Posted by Alana T.
Television shows touch many aspects popular culture. From fashion to food, what our favorite characters are doing on the small screen often influence our real lives. It's no surprise then, that some of the most popular TV shows have inspired cookbooks. There are quite a few out there and I've selected some of the best known for a review on the blog. We'll start by looking at some cookbooks based on shows from the past.
Tuesday, May 21, 2013
Saturday, May 18, 2013
Every month, the cataloging department gets to see new books before everyone else. Listed below, along with their Dewey Decimal classification, are our top picks of the non-fiction books that looked most interesting, ultra-informative, or just plain fun.
001.73 SMO Practical Classics: 50 Reasons to Reread 50 Books You Haven't Touched Since High School by Kevin Smokler. "The author guides you through books commonly assigned in high school English classes and describes why you would enjoy re-reading them again." -Amazon
640.73 AND Jane Austen's Guide to Thrift by Kathleen Anderson and Susan Jones. A must-read for those who love everything Austen. The authors highlight usable wisdom and good advice from a variety of books.
B ANGELOU Mom & Me & Mom by Maya Angelou. The author describes the complex, and sometimes difficult, relationship with her mother.
Wednesday, May 15, 2013
The staff is flexing their filmography muscles to find new ways to explore our fabulous DVD collection and make recommendations. The rules of our game were simple: ONE - only DVDs from Edwardsville; TWO - each selection must be based on something, anything from the previous DVD; and THREE - only 48 hours per choice (get that list moving!). The results are explained below. Links between selections are highlighted in purple.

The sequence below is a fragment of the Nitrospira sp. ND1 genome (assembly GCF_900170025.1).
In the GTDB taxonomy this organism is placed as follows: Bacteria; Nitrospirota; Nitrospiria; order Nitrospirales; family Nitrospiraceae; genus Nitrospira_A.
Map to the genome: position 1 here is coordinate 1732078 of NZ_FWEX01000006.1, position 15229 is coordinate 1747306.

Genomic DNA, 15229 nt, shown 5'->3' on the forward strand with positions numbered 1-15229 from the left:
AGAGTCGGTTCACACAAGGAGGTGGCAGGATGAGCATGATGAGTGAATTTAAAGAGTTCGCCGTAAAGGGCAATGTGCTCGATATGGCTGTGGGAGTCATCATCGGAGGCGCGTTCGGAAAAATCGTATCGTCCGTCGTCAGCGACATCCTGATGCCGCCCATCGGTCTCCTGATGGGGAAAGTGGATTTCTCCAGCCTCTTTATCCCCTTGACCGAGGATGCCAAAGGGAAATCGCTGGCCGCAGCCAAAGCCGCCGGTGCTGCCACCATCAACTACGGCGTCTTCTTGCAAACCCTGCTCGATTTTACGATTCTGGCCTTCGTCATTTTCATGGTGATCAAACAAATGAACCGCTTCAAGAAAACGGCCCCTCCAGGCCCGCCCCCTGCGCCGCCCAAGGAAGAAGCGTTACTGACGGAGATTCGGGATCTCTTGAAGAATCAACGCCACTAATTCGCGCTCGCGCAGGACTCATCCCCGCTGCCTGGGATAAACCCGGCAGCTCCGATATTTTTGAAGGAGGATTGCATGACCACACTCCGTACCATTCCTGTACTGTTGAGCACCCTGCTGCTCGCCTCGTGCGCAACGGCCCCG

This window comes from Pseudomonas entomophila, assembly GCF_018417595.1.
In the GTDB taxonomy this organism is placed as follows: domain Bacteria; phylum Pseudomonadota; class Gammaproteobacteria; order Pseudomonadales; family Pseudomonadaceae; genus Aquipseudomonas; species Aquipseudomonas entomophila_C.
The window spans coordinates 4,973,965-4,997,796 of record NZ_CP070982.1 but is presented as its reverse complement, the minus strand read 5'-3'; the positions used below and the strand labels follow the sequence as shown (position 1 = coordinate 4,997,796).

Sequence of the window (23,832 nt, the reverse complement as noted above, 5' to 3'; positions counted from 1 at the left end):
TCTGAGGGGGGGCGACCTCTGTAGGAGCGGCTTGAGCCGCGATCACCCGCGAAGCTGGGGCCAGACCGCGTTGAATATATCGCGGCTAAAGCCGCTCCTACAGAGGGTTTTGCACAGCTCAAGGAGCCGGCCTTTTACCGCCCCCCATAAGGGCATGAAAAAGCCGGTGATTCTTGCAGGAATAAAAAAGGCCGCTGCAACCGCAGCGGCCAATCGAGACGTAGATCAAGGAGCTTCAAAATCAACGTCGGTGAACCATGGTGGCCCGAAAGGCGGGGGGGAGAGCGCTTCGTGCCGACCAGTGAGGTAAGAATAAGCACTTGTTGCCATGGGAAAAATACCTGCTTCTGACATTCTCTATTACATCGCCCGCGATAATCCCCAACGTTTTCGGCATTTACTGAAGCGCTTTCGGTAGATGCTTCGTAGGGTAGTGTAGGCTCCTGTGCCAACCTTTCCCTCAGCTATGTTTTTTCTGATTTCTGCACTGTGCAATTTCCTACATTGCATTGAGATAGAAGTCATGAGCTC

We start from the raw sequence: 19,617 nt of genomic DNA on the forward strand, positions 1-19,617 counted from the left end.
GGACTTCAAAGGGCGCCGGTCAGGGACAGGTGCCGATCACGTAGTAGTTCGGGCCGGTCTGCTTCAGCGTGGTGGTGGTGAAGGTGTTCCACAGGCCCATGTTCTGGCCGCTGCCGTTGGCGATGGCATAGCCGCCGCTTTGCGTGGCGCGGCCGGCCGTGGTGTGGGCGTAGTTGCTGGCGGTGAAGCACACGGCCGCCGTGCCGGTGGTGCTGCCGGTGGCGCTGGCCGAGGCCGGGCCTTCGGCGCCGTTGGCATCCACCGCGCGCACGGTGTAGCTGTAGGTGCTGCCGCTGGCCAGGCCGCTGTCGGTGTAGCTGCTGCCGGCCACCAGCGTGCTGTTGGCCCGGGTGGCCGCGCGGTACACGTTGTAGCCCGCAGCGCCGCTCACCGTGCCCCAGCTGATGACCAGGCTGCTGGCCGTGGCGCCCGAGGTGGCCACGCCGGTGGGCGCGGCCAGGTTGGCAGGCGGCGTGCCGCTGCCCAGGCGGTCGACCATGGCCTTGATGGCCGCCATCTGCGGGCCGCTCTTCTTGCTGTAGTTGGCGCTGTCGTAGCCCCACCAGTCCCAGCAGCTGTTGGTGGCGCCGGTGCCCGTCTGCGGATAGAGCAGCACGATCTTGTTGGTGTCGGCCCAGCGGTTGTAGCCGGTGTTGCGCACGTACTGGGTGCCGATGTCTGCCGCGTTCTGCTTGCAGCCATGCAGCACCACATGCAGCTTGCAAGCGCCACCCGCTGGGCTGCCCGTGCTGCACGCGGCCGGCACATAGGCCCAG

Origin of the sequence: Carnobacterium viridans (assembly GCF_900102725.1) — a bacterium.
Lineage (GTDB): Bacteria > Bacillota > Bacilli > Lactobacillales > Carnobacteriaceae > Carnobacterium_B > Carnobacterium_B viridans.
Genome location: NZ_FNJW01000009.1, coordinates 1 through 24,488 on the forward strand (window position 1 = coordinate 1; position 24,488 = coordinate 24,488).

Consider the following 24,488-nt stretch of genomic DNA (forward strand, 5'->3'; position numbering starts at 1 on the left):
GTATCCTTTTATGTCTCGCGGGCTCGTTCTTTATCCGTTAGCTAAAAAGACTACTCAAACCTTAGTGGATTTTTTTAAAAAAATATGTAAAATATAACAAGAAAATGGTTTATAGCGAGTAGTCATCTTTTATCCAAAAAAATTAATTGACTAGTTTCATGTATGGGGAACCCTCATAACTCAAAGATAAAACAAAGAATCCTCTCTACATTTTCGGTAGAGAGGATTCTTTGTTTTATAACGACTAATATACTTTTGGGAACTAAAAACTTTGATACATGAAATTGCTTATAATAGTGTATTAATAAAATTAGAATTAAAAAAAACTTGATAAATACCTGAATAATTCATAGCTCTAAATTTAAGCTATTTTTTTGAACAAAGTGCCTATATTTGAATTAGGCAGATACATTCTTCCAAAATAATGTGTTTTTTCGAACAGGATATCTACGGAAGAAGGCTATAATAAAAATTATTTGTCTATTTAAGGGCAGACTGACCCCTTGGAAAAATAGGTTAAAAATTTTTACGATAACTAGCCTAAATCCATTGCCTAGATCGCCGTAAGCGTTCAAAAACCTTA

(1) Alana T.: Dae Jang Geum Season 1 (2003). A South Korean mini-series based on the true story of the first woman to become both the head of the royal kitchens and the King's personal physician. The food is amazing! (2) Zach H.: Oldboy (2003), also South Korean, this movie follows Daesu, a man who is kidnapped and imprisoned for 15 years. After his is released, he goes in search of his abductors. (3) Amanda E. Kill Bill Vol. 1 (2003). Also released in 2003 and like Oldboy has a scene in which a man's tongue receives major damage. (4) Sara S.: Get Low (2009). Robert Duvall as an eccentric hermit who stages his own funeral. The movie is driven by the life story of Felix that has flash back and revelations of love, death and violence. (5) Gwen B.: Seven Days in Utopia (2011). The move stars Robert Duvall and Lucas Black who are in Get Low. Black plays a young golfer trying to find himself and runs into Duvall, the eccentric rancher. (6) Karen K.: The Ring (2002). Naomi Watts has seven days, but they are far from Utopian. After watching a strange video, she receives a phone message stating "seven days." She must solve a mystery to prevent dying at the end of those seven days. (7) Jacob V.: From the director of the The Ring, we bring you... Mousehunt (1997). Directing his first feature length film, Gregor Verginski relays a delightful tale about two goofy men who inherit an antique house with a rodent 'problem'. They'll soon find out that it may be more difficult to get rid of this stubborn mouse than they had bargained for! (8) Keegan G.: The Widow's Might (2009) is the first feature length film by the teenaged director John Moore. this family friendly movie is about standing up for the right thing. (9) Deanne H.: The Trip to Bountiful (1986). Widow Carrie Watts (Geraldine Page) is stuck in a small apartment with her wimpy son and shrewish daughter-in-law. This is the story of her escape to Bountiful, her girlhood home. Page won an Academy Award for her role.